Skip to main content

Should auction houses adopt 1970 when dealing with archaeological material?

The 1970 UNESCO Convention on the Means of Prohibiting and Preventing the Illicit Import, Export and Transfer of Ownership of Cultural Property provides a convenient benchmark when discussing recently surfaced archaeological material. The Association of Art Museum Directors (AAMD) has adopted this date when considering new acquisitions. The objects returned to Italy from North American museums have included objects that were acquired during the 1970s.

Lord Renfrew of Kaimsthorn, speaking in the House of Lords last week, drew attention to the October 2008 sale of archaeological material at Bonham's in London when several lots had to be withdrawn. These controversial lots all surfaced after 1970.

There is now news that two further pieces, an Apulian situla and an Attic pelike, have been seized in New York. It seems that they passed through an auction in New York City in June this year. Both appear to have surfaced through a Beverly Hills Gallery.

On 1 June this year a Corinthian column-krater was seized at Christie's. It apparently surfaced at a London auction. Items that featured in the same London auction back in the 1980s have also been returned to Italy.

Would auction-houses and dealers be wise to adopt the 1970 date for handling archaeological material?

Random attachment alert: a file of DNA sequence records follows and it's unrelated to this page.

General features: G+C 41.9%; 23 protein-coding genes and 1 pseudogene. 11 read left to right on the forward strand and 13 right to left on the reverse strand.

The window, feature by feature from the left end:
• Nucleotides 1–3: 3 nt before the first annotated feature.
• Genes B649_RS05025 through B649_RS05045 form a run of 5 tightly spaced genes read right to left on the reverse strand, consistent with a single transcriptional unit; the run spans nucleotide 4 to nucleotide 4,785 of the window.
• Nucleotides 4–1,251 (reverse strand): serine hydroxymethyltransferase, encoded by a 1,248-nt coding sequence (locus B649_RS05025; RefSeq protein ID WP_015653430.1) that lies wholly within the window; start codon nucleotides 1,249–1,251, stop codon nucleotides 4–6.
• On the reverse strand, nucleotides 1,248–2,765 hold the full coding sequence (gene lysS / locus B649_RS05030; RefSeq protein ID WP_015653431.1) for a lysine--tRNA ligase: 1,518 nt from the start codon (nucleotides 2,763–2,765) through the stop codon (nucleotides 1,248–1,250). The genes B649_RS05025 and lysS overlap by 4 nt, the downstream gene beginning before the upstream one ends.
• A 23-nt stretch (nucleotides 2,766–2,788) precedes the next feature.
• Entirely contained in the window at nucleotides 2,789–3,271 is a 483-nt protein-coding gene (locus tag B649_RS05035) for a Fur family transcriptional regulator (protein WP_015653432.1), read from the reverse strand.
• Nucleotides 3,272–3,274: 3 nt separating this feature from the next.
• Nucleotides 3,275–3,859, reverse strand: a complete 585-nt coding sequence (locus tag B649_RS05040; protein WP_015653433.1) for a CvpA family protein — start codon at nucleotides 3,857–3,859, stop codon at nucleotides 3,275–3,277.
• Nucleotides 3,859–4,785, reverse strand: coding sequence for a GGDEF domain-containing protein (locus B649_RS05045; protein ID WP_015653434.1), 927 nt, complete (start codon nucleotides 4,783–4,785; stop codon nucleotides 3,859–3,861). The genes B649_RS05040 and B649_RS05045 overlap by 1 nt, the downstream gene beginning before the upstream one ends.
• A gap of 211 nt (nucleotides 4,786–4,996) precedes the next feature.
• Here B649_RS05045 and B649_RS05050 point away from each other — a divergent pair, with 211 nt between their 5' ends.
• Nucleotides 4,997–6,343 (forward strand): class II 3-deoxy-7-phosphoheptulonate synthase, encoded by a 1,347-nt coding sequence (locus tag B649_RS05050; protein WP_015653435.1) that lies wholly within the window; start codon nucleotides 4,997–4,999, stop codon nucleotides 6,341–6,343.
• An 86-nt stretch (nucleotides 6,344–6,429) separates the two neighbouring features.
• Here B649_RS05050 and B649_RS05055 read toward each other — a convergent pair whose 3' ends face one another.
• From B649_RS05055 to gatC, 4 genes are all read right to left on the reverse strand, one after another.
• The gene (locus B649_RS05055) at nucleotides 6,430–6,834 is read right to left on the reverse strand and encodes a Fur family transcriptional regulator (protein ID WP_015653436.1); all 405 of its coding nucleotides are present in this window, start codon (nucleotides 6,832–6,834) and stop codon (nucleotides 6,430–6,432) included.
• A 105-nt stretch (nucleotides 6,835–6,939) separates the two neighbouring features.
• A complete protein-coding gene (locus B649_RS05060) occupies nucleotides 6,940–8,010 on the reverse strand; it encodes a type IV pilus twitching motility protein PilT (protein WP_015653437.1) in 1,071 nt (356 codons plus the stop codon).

Bookmark and Share so Your Real Friends Know that You Know


Marc Fehlmann said…

Nobody denies that there is still an awful lot of material on the market that obviously has been illegally exported from its source country after 1970. But I would like to suggest that a more pragmatic, less orthodox approach to material without publication record prior to 1970 might be morally acceptable in those cases where circumstantial evidence clearly indicates that the piece had already left its country of origin prior to 1970.

Such circumstantial evidence would be a photograph that can be clearly dated to the 1920s or early 1930s and that shows the interior of a collector’s home with identifiable antiquities. I mention the example of Gottlieb Friedrich Reber’s Château de Béthusy in Lausanne. Reber is best known for having owned the largest private collection of works by Pablo Picasso, Juan Gris and Georges Braque prior to 1930. The photograph (publ. in M. Fehlmann & T. Stooss (ed.), Picasso und die Schweiz, exh. catalogue Museum of Fine Arts Berne, 2001, p. 53, ill. 17) shows on the French chest of drawers under Picasso’s “Saltimbangue” a large bronze bowl of the “Coptic” type, but probably of Lombard craftsmanship. The antiquities from the Reber collection were only published in parts and this bronze bowl was not among the published objects.

The aforementioned bronze bowl was sold by Reber’s descendants in a Swiss sale in 2007 and had no publication record prior to that date. Why therefore should such a piece be treated in the same way as the recently seized Greek vases in New York, which apparently were identified through photographic records as being from a recent source? The situation concerning the trade in antiquities is not as black and white as the 1970 line suggests, and common sense rather than ideology should rule our judgment. Not every piece without a publication record prior to 1970 should in my opinion be rendered “toxic” for the art market.